I often tell people – especially young people – Indiana is one of the worst states to live in. The state is not a place for anyone who has dreams – precisely for the reasons you keep outlining. I tell them to move to a place where people are progressive and inclusive or risk a slow death from mind-numbing boredom. The major problem with the state is the residents, skeptical of ANYTHING unfamiliar, new, frivolous, or controversial are content to subsist on the margins. I’m not sure if this sentiment will ever change.

  7. stunoland says:

    The expansion of the elevated waterfront expressway and spaghetti junction is a perfect example of why design matters. The current plan will squander a historic opportunity to improve the image and marketability of Louisville. Instead of removing the rusty trucks on cinderblock’s in its front yard, Louisville plans to expand and elevate one of the ugliest waterfront expressways in the country. I implore the Urbanophile to make a list of the worst impending urban planning mistakes in the country featuring Louisville’s ORBP. As a resident/entrepreneur who will not live here if this thing is constructed I would appreciate any assistance in preventing Louisville from becoming the only city to expand an elevated waterfront expressway in the 21st century.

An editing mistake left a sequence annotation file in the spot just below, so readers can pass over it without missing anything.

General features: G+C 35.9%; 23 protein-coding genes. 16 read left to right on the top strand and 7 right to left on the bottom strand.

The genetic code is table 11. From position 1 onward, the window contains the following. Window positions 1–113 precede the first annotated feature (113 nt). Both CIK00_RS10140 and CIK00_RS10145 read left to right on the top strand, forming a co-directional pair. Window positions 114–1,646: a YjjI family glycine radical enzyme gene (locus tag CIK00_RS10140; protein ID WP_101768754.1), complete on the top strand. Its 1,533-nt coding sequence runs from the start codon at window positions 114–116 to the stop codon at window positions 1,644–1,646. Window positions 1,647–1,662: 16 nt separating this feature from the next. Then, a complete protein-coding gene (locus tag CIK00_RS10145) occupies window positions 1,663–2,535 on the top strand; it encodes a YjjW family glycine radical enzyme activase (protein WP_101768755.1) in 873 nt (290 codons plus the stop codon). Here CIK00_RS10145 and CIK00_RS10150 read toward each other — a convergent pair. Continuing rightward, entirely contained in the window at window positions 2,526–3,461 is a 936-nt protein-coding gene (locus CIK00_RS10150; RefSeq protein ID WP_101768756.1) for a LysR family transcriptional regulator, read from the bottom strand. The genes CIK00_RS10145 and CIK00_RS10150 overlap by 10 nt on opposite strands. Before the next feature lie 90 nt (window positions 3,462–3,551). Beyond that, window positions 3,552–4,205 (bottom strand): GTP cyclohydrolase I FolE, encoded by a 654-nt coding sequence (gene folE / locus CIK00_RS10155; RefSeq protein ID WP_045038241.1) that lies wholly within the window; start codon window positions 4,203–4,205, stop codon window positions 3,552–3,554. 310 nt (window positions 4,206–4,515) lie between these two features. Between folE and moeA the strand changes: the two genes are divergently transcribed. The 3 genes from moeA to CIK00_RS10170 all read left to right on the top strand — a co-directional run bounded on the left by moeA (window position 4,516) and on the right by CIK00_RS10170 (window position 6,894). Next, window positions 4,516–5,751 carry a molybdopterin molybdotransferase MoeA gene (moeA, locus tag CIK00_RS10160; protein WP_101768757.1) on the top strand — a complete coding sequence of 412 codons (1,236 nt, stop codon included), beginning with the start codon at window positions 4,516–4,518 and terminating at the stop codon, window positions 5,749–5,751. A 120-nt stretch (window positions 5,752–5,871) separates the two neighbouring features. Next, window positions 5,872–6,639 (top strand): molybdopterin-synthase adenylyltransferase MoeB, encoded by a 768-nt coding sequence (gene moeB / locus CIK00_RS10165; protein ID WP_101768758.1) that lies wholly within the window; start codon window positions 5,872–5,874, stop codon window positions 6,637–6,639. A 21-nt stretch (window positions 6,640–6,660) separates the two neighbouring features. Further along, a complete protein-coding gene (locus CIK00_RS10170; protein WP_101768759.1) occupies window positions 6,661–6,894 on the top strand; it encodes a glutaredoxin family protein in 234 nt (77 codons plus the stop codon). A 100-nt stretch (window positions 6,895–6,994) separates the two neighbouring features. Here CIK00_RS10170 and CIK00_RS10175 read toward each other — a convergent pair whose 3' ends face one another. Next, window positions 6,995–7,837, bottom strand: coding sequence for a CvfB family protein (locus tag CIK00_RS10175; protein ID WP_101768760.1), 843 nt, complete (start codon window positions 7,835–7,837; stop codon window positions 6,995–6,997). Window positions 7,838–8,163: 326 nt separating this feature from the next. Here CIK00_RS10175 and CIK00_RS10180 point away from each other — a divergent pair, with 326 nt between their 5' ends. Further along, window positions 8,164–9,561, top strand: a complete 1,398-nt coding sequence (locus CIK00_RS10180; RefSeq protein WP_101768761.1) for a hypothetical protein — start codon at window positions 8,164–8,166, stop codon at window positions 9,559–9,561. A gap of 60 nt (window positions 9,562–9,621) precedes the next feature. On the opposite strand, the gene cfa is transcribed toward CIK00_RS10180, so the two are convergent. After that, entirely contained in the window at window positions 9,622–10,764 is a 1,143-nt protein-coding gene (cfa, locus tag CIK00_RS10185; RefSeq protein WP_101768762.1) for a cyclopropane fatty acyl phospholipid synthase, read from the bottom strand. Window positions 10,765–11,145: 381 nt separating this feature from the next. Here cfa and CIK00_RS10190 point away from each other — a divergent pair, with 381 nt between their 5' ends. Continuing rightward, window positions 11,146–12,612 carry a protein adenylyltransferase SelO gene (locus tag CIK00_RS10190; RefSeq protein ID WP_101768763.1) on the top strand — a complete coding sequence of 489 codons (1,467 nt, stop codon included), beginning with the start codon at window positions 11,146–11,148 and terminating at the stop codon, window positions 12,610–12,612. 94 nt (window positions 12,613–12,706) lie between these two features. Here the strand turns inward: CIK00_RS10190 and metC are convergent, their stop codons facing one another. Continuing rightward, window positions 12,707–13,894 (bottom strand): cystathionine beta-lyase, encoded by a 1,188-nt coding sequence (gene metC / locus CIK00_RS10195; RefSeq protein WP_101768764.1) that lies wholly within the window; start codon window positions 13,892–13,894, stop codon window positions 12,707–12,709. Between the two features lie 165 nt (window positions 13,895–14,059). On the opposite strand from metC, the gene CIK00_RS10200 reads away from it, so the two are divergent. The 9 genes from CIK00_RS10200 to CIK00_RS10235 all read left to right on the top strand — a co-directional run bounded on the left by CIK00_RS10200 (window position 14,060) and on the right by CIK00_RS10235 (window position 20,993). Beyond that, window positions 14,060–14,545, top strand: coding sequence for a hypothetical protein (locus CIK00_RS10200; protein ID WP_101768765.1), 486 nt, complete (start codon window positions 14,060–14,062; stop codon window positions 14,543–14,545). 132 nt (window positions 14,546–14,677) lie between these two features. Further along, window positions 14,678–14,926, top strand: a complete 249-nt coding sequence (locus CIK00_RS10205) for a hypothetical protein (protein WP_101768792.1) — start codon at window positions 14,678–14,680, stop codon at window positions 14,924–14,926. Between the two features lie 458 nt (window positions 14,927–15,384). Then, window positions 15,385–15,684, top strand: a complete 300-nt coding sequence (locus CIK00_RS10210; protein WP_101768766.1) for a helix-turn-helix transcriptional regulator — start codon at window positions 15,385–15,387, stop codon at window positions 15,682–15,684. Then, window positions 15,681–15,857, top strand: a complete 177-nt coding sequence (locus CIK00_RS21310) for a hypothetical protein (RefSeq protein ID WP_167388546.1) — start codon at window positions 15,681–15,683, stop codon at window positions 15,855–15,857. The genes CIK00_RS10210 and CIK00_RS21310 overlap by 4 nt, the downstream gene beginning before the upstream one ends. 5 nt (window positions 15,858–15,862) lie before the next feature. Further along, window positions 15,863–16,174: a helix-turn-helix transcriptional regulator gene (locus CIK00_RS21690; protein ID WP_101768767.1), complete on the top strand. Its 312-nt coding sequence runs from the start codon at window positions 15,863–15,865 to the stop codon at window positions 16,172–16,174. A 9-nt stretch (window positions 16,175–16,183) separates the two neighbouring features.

8. stuno, I’d have to do some research on that, but no doubt the ORBP has to be among the biggest impending disasters out there, both fiscally and from a design perspective.